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Issue Details: First known date: 2010... 2010 Stolen Childhoods : Rosalie Fraser's Shadow Child and Donna Mehan's It Is No Secret
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AbstractHistoryArchive Description

'Fraser's Shadow Child, a Stolen Generations autobiography, relates her experiences living with a foster family in the 1960s and 1970s after being removed from her parents' care. Though the narrator recounts the abuse she suffered at the hands of her foster mother, Mrs Kelly, Shadow Child links the direct forms of (physical, sexual, and emotional) abuse that she suffered to the cultural abuse and neglect levelled at her and her siblings by the welfare institutions that were responsible for them. Fraser endures horrific physical and sexual abuse from her foster mother. The narrator uses term 'the Welfare' to describe the various systems that, while claiming to have her interests and protection in mind, offered no protection and seemingly had no interest in her.' (Author's introduction)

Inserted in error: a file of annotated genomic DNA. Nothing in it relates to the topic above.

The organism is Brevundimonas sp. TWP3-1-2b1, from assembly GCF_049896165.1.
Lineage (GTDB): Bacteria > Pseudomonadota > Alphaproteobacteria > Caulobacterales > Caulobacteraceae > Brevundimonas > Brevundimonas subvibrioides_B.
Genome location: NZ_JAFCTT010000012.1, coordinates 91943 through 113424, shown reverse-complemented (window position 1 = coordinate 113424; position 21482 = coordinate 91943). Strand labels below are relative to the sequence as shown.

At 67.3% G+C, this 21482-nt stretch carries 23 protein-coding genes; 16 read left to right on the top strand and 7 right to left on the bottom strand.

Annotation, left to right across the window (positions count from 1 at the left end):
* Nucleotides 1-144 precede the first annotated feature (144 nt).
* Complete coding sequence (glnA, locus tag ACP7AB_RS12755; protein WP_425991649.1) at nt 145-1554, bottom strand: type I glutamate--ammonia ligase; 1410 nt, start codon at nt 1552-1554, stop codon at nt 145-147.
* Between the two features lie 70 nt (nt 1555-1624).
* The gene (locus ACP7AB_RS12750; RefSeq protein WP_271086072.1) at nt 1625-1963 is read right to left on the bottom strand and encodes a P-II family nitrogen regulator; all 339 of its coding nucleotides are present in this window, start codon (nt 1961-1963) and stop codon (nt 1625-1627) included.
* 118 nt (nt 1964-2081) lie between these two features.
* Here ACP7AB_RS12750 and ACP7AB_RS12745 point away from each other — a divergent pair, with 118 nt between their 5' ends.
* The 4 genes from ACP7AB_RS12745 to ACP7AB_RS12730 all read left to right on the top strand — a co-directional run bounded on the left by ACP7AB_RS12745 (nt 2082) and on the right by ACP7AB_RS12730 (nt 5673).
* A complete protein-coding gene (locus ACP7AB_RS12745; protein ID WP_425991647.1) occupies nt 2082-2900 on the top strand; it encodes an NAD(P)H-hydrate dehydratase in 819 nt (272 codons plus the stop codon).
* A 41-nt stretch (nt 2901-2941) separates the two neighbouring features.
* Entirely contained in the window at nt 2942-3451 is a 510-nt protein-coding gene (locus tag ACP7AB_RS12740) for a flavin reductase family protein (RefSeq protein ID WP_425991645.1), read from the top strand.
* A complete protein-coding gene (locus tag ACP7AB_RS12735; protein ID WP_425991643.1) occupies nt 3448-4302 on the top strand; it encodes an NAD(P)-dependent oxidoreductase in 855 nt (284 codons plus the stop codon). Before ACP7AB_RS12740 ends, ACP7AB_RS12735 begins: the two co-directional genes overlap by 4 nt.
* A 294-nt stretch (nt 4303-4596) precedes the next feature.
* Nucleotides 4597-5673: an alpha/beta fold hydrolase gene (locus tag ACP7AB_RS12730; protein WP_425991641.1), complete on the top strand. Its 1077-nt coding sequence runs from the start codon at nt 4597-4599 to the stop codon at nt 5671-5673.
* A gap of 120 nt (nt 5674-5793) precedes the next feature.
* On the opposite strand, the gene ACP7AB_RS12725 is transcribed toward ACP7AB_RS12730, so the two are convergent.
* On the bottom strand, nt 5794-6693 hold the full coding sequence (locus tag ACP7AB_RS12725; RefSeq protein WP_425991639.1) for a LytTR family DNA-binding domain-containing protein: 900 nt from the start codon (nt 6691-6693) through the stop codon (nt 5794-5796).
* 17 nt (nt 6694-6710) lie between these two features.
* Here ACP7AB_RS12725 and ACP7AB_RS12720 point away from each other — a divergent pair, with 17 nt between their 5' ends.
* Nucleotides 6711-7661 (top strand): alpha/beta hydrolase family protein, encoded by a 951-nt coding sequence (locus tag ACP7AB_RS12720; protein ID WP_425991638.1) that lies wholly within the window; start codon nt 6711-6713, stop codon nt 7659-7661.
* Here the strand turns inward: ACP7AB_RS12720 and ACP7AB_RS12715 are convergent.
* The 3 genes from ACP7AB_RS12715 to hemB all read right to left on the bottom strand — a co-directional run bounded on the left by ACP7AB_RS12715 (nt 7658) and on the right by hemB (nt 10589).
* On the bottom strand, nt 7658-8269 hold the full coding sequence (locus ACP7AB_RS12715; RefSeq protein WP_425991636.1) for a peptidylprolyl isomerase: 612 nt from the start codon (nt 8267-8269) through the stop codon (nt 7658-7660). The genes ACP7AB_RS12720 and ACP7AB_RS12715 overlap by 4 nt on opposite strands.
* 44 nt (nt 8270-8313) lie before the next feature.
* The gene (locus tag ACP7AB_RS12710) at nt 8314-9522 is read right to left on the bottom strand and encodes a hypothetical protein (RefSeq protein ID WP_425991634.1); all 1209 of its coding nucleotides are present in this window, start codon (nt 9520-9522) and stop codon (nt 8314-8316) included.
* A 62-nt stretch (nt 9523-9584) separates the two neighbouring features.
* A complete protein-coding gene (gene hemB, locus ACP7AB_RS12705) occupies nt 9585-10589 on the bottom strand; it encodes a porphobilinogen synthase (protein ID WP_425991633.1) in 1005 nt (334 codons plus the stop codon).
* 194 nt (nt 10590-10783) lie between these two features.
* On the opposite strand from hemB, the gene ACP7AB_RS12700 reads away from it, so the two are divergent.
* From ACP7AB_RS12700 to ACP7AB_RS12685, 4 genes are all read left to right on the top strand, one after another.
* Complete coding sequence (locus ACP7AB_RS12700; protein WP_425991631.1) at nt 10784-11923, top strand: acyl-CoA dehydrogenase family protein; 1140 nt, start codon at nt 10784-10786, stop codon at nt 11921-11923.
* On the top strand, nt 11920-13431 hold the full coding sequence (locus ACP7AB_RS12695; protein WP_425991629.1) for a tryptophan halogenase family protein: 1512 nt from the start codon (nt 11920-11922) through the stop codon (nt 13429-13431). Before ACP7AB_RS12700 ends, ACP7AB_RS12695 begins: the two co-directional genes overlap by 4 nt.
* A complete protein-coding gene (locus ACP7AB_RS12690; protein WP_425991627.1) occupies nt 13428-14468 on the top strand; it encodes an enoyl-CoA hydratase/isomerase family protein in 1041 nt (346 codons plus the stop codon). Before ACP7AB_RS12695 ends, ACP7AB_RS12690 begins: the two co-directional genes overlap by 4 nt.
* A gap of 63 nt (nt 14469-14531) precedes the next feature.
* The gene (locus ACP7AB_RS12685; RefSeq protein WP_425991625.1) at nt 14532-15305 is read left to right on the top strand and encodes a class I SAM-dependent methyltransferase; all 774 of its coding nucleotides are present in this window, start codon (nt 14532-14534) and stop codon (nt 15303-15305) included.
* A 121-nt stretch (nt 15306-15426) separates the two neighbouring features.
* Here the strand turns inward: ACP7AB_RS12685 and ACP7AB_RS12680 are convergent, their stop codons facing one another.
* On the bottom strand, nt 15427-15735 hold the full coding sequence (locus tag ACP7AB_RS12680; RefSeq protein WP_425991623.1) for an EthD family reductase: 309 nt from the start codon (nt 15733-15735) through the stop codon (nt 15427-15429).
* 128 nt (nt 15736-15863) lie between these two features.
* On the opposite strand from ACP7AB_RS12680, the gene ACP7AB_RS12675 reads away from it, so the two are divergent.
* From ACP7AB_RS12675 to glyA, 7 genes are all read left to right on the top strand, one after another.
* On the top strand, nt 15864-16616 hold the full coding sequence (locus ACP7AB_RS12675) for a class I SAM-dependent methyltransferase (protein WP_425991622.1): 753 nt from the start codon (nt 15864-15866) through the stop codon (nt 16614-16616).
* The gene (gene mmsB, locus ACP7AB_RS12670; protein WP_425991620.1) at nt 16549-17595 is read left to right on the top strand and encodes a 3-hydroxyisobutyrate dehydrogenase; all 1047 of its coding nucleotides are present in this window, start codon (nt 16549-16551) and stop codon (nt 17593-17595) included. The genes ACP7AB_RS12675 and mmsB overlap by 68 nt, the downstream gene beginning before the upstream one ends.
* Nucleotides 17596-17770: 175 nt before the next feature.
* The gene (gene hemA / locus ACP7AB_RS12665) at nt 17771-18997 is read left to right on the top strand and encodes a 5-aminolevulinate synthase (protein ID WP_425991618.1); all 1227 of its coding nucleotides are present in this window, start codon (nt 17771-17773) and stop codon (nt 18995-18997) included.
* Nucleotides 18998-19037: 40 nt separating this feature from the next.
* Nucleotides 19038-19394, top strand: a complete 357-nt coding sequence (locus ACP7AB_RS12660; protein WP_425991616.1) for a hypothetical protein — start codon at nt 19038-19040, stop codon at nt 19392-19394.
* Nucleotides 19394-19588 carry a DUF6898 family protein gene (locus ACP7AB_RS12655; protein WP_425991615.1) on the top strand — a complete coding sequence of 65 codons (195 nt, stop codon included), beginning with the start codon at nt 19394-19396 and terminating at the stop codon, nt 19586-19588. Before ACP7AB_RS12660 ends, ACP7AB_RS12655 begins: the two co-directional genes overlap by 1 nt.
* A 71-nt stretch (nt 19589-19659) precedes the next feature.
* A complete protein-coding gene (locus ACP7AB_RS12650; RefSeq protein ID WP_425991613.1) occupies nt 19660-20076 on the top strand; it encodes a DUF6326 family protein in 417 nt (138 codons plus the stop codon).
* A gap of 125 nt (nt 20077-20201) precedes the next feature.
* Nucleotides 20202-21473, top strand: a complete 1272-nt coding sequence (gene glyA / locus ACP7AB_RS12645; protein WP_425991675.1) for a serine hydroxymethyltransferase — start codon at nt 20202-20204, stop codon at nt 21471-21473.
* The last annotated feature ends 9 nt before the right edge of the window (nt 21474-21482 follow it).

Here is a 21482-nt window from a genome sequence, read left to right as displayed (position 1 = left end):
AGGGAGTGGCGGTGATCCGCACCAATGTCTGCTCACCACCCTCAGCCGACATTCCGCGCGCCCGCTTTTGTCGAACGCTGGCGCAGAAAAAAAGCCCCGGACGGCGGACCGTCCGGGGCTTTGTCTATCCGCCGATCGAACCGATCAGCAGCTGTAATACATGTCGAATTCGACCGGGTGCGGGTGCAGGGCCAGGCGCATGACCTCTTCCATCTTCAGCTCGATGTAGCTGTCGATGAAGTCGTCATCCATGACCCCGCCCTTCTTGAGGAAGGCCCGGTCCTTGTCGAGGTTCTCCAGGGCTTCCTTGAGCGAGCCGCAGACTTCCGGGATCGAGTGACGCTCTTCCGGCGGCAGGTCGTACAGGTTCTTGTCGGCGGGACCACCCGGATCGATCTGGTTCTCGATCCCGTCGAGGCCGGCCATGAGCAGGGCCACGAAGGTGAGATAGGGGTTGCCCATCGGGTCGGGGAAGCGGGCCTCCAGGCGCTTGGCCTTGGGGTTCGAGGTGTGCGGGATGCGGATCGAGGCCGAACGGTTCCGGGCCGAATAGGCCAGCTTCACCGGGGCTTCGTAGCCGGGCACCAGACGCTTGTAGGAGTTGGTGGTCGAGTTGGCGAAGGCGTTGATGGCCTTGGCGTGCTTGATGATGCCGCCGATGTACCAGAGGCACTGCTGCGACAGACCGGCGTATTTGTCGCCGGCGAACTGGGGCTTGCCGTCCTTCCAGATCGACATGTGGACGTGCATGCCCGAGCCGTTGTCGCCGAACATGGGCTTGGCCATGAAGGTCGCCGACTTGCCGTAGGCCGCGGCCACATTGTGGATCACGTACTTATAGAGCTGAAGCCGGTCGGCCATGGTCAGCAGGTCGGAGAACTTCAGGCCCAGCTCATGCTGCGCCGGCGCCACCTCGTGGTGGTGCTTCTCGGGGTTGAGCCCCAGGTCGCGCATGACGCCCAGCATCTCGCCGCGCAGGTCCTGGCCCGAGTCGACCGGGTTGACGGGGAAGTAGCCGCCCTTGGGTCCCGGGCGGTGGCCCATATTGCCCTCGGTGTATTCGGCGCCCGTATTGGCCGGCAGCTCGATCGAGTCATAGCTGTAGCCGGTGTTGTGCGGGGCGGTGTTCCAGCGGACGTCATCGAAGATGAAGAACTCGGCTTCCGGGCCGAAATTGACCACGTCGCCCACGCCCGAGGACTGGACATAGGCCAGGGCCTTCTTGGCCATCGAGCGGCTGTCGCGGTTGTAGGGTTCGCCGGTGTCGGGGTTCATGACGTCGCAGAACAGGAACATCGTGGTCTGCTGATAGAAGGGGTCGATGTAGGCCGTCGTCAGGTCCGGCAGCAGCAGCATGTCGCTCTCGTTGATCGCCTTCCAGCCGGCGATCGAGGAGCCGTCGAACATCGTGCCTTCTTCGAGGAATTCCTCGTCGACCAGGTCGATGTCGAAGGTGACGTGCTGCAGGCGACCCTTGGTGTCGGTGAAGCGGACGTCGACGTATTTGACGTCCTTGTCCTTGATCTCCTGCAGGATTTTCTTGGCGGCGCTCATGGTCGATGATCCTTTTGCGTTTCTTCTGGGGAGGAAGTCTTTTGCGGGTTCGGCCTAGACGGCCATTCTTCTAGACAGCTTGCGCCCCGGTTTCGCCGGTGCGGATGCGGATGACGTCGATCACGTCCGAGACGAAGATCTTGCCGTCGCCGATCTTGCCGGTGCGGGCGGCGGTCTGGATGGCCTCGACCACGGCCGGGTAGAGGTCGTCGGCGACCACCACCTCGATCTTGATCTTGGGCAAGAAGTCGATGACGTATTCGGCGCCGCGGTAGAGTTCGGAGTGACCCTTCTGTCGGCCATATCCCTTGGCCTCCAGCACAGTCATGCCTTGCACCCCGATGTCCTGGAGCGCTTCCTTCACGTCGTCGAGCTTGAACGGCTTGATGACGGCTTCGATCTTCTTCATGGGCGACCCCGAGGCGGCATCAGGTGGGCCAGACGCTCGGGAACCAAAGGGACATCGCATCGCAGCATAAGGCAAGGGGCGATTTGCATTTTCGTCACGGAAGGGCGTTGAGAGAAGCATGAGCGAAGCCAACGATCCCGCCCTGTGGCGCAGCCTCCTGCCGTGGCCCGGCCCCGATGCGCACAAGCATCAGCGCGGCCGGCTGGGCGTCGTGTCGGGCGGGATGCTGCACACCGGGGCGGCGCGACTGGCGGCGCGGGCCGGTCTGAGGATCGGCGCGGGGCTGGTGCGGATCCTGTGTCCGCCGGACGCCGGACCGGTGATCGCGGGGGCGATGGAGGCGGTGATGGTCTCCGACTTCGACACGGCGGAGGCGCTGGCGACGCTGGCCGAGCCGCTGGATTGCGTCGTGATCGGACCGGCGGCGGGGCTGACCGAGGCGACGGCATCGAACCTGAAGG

Publication Details of Only Known VersionEarliest 2 Known Versions of

  • Appears in:
    y separately published work icon Contesting Childhood : Autobiography, Trauma, and Memory Kate Douglas , New Brunswick : Rutgers University Press , 2010 Z1836606 2010 single work criticism 'The late 1990s and early 2000s witnessed a surge in the publication and popularity of autobiographical writings about childhood. Linking literary and cultural studies, Contesting Childhood draws on a varied selection of works from a diverse range of authors - from first-time to experienced writers. Kate Douglas explores Australian accounts of the Stolen Generation, contemporary American and British narratives of abuse, the bestselling memoirs of Andrea Ashworth, Augusten Burroughs, Robert Drewe, Mary Karr, Frank McCourt, Dave Pelzer, and Lorna Sage, among many others." "Drawing on trauma and memory studies and theories of authorship and readership, Contesting Childhood offers commentary on the triumphs, trials, and tribulations that have shaped this genre. Douglas examines the content of the narratives and the limits of their representations, as well as some of the ways in which autobiographies of youth have become politically important and influential. This study enables readers to discover how stories configure childhood within cultural memory and the public sphere.' (Publisher's blurb)
    New Brunswick : Rutgers University Press , 2010
    pg. 33-42
Last amended 20 Sep 2012 09:52:12
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